A crush fetish is a fetish and a paraphilia in which one is sexually aroused when someone crushes objects, food, and sometimes small animals (frequently insects) with their body, usually under their foot, or when crushed oneself. The term soft crush refers to the more common fetish surrounding videos involving inanimate objects (such as food) or small invertebrates (e.g. insects, snails, worms, arachnids) being crushed, while the term hard crush refers to such videos involving larger animals with vertebrae, and arguably more pain-susceptible animals (e.g. reptiles, birds, mammals). The preference could be barefoot, high-heels, flip flops, and so on, depending on the fetishist. Most soft crush fetishists prefer to distinguish themselves from hard crush fetishists, believing that crush films with larger animals give the entire group a bad label.
There are currently no known laws forbidding the crushing of objects and insects, but the production or trade of crush erotica involving live vertebrates is condemned by animal rights activists and is illegal in many countries, including the United States and Great Britain. In the United States, interstate commerce in [hard] crush videos has been illegal since 2010, and many other countries also have banned them.
Jeff Vilencia is one known director of crush films, such as Smush! Vilencia, along with many other fetishists, has loved to see invertebrates crushed since a young age; he claims that when he was 2–3 years old, he repeatedly attempted to get people to step on him.
The legality of crush films and the actual practice of crushing varies by region; however, many have been posted on web sites and are available for download via the Internet, making the control of their distribution difficult.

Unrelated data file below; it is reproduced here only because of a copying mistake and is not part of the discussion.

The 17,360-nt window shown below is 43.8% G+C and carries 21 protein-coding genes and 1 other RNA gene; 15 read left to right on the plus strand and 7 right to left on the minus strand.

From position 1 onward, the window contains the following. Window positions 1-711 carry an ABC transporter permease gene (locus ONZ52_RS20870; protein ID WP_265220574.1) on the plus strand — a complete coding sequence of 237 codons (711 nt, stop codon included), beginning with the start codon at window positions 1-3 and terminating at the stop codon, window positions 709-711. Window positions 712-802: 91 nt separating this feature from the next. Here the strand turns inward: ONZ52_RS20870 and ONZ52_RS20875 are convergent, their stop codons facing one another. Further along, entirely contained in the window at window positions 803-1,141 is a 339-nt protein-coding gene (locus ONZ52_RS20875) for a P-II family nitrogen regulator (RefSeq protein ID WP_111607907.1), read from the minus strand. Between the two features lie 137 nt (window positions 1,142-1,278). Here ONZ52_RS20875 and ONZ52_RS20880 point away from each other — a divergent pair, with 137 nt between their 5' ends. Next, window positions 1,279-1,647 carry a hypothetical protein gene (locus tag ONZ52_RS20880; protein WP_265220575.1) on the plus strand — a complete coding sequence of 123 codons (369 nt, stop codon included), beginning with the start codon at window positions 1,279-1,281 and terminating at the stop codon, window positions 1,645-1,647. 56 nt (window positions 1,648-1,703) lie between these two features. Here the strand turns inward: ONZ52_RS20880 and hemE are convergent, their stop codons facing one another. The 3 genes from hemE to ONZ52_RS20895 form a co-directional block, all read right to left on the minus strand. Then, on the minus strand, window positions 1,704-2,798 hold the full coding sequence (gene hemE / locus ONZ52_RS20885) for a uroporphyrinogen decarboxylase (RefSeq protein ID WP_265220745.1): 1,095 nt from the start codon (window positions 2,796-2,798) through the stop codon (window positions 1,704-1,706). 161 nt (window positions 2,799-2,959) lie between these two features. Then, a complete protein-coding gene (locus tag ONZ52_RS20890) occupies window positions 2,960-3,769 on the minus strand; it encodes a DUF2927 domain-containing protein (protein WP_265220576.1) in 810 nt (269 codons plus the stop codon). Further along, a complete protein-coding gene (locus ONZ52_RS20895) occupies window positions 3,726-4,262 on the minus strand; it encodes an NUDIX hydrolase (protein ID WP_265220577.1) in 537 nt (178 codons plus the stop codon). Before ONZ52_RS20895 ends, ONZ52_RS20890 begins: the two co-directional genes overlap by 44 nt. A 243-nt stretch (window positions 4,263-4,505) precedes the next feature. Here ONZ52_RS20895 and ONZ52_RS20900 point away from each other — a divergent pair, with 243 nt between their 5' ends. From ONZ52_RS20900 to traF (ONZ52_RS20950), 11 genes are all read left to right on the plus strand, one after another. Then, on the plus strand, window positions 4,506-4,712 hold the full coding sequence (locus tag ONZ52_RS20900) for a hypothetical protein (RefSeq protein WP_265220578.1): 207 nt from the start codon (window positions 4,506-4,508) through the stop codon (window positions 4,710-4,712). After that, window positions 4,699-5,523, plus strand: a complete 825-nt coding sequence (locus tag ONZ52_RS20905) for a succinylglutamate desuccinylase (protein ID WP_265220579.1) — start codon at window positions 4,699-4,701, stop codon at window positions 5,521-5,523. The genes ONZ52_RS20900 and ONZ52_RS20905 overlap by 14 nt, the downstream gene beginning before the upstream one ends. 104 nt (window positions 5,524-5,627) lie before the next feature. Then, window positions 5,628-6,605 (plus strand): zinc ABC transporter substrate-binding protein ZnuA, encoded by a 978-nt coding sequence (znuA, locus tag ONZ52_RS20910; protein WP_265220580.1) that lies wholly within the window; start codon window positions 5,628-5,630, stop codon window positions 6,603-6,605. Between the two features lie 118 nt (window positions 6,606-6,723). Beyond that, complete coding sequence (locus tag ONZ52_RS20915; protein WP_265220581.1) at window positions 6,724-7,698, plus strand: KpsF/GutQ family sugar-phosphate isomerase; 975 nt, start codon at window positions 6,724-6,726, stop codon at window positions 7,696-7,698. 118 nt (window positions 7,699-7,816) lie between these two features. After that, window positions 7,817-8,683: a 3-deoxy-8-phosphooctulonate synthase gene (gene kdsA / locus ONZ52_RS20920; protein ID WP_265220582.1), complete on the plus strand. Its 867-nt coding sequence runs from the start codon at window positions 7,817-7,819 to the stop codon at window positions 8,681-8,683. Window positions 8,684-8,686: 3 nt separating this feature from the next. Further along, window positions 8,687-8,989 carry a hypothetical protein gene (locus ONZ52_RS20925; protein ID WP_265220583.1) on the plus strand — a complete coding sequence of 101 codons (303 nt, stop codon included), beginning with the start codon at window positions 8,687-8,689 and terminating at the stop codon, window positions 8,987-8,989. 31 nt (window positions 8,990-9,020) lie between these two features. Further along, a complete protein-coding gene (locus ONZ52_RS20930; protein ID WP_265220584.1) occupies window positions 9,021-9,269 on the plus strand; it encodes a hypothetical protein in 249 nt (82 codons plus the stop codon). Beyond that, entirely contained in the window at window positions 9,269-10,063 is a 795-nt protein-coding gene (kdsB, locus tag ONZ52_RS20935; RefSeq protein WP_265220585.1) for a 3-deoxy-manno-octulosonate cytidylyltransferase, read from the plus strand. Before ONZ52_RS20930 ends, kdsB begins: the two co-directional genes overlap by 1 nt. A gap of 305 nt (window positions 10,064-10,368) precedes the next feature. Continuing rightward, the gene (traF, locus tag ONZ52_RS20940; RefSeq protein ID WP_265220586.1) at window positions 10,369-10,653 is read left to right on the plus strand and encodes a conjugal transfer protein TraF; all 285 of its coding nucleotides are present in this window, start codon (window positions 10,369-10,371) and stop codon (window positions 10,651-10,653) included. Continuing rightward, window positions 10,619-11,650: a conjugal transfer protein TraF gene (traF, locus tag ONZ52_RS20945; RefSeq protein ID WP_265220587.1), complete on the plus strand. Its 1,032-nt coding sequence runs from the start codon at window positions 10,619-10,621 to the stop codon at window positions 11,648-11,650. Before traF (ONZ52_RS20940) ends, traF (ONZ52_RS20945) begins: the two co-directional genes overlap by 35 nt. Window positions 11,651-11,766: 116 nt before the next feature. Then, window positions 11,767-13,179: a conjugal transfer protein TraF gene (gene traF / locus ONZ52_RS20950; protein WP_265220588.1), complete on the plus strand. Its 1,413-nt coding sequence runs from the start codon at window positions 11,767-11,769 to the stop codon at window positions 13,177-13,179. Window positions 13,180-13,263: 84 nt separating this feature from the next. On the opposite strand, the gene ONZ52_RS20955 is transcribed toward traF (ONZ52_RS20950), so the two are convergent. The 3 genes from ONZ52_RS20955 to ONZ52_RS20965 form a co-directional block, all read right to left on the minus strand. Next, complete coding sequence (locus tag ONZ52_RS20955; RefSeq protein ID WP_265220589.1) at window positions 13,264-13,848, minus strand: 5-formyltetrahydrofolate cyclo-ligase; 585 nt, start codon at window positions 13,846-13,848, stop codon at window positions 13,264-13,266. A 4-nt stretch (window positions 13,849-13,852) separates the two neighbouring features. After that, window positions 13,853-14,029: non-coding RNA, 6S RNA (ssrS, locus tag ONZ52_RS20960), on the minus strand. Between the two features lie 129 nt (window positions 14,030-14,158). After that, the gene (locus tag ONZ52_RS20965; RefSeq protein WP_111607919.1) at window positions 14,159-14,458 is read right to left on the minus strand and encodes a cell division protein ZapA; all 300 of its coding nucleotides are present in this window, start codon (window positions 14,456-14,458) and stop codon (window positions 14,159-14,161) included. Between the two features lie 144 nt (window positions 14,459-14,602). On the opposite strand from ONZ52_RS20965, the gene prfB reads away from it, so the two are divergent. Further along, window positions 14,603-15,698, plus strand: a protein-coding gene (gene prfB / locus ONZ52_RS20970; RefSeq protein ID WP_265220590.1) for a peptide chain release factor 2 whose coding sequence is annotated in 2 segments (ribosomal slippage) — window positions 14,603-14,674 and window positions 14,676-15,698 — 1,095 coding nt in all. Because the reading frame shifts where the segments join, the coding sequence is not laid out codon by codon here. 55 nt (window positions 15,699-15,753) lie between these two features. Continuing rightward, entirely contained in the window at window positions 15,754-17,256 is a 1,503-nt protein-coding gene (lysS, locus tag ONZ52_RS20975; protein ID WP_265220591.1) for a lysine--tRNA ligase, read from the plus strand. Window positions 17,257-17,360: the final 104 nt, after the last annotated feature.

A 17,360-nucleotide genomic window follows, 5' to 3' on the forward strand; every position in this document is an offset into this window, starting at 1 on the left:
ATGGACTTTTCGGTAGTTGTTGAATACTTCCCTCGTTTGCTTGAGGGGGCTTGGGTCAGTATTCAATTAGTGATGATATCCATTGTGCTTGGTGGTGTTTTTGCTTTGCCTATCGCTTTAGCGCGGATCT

In 1999, the United States Congress enacted a statute affecting the legality of crush films which criminalized the creation, sale, and possession of depictions of animal cruelty, though with an exception for "any depiction that has serious religious, political, scientific, educational, journalistic, historical, or artistic value." In 2008, the United States Court of Appeals for the Third Circuit invalidated the ban on the sale and possession of such films (if not otherwise obscene) as a violation of the Constitution's guarantee for freedom of speech. The United States Supreme Court affirmed the Third Circuit's decision in United States v. Stevens, finding the law unconstitutional because the law was so broad and vague that it included any portrayal of an animal in or being harmed such as by hunting or disease. On November 28, 2010, bill H.R. 5566, which prohibits interstate commerce in animal crush films, was passed by the House of Representatives and the Senate, and on December 9, the bill was signed by President Obama becoming the Animal Crush Video Prohibition Act of 2010.
In 2016, a man on YouTube under the name "bootsmade4crushing" uploaded videos of himself crushing inanimate objects with his expensive boots. However, he handled a secret second channel under the name "Boots666" through his Tumblr blog that linked to unlisted videos where he crushed live animals. Both his channels and Tumblr blog have been removed since being exposed.
- G.A. Pearson. (1997). Digest Cultural Entomology. Fourth issue. Crush Fetishists
- Dr. Mark Griffiths, (May 17, 2012). A Beginner's Guide To Crush Fetishism
- Thoswal. (March 2014). Hear A Crush Fetishist Out
- Crush Films
- H.R. 5566: Animal Crush Video Prohibition Act of 2010. www.govtrack.us
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- Third Circuit Rejects Proposed New "Depiction of Animal Cruelty" First Amendment Exception The Volokh Conspiracy, July 18, 2008
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- G.A. Pearson. (1997). Digest Cultural Entomology. Fourth issue. Insects as Sexual Fetish Objects . North Carolina State University.
- IMDB. Smush. (accessed 2006-05-04)
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- Hearing before the subcommittee on crime, of the committee on the judiciary (United States) House of Representatives. Punishing Depictions of Animal Cruelty and the Federal Prisoner Health Care Co-Payment Act of 1999. (accessed 2006-05-04)
- § 48. Depiction of animal cruelty. United States Code: Title 18, Part I, Chapter 3, § 48. Cornell University Law School
- United States v. Stevens - Protecting Animals no Justification for First Amendment Amputation, The Legal Satyricon, 20-07-2008
- Adam Liptak (April 20, 2010), Justices Reject Ban on Videos of Animal Cruelty, New York Times
- YouTube Won’t Ban A Guy Who Crushes Animals to Death (Update: Channel's Dead)